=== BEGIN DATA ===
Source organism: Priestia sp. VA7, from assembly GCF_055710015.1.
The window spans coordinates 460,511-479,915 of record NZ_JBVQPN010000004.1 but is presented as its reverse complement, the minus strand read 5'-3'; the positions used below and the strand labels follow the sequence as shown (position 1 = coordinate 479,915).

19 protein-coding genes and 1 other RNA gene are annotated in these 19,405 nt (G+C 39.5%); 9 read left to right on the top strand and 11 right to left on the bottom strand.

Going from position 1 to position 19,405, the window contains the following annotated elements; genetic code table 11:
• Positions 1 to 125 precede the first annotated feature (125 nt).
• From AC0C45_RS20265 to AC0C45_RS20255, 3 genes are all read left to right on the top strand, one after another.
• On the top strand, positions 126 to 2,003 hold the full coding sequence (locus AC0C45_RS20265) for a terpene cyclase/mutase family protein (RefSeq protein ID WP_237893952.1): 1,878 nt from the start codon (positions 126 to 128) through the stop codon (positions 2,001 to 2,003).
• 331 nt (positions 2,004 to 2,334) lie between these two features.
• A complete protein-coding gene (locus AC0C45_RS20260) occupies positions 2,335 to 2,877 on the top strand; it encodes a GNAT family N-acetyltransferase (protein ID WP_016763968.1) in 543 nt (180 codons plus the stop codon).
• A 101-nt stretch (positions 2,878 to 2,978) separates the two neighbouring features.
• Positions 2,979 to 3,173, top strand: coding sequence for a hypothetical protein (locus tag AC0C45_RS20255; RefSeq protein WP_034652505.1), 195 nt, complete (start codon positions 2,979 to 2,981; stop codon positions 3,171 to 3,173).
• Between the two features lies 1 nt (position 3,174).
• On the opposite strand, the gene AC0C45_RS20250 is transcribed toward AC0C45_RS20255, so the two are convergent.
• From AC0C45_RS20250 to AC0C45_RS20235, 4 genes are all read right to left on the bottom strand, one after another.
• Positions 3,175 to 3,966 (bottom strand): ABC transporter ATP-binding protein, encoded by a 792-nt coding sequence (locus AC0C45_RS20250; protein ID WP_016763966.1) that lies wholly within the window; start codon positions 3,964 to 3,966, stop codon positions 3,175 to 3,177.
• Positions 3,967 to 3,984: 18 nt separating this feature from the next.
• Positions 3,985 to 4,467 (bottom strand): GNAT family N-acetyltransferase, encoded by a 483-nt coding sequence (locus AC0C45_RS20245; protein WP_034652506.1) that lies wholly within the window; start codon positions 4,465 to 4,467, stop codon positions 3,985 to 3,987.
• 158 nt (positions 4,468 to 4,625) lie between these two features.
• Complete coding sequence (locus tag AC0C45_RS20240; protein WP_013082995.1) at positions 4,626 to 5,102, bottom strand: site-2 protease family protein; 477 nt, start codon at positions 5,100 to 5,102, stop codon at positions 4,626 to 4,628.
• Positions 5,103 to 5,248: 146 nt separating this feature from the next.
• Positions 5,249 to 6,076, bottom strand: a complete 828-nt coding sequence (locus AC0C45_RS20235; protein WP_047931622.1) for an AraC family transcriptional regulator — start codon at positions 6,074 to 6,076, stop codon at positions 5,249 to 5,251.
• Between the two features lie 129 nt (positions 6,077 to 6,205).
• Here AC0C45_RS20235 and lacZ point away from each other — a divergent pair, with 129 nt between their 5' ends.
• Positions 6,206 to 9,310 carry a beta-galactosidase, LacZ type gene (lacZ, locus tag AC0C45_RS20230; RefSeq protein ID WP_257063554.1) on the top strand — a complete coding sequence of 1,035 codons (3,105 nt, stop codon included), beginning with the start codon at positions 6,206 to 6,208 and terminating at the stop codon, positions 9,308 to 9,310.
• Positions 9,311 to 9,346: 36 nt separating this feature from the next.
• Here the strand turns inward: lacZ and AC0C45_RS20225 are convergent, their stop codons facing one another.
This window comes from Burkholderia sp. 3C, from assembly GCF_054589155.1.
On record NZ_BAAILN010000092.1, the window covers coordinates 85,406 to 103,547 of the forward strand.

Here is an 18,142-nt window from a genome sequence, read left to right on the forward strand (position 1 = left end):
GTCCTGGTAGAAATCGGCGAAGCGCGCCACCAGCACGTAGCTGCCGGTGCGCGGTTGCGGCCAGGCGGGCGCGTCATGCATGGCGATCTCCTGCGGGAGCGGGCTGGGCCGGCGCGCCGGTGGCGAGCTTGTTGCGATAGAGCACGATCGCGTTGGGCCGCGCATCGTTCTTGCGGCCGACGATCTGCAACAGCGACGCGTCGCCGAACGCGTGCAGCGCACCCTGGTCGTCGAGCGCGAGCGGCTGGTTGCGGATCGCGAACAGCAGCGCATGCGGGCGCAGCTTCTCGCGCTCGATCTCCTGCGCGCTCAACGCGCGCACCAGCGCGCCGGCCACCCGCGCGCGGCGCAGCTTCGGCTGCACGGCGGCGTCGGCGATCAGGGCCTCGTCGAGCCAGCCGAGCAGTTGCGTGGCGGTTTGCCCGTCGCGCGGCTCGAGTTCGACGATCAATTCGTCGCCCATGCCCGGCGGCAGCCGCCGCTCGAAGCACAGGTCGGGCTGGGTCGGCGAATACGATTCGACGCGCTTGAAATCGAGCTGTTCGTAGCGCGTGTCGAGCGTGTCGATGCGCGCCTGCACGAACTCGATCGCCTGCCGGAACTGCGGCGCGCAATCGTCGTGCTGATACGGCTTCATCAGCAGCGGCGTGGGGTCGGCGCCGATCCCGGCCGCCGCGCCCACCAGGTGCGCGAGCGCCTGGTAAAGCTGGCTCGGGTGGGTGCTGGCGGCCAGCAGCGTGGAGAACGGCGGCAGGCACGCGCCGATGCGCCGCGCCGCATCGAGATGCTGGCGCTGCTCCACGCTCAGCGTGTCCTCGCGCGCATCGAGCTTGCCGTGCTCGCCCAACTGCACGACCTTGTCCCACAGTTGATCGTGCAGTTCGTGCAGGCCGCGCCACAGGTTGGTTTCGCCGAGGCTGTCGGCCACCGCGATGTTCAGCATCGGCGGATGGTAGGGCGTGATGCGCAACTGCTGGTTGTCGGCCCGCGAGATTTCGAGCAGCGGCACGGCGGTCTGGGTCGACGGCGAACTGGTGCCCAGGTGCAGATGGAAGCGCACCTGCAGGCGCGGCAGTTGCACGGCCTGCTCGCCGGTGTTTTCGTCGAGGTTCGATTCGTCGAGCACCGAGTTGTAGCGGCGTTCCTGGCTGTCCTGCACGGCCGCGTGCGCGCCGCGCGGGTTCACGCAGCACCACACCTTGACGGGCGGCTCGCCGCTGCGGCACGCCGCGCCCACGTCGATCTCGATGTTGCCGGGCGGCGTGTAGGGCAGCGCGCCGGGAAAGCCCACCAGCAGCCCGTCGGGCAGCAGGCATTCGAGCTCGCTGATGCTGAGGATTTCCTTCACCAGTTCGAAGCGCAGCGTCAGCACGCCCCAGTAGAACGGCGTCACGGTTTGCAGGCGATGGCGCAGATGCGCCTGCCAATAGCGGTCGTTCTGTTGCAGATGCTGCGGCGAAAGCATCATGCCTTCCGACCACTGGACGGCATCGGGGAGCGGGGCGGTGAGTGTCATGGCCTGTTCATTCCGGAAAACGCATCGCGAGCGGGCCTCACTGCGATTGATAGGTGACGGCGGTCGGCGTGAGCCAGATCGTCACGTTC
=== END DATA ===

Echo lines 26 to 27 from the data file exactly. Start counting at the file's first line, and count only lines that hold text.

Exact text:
• Here the strand turns inward: lacZ and AC0C45_RS20225 are convergent, their stop codons facing one another.
This window comes from Burkholderia sp. 3C, from assembly GCF_054589155.1.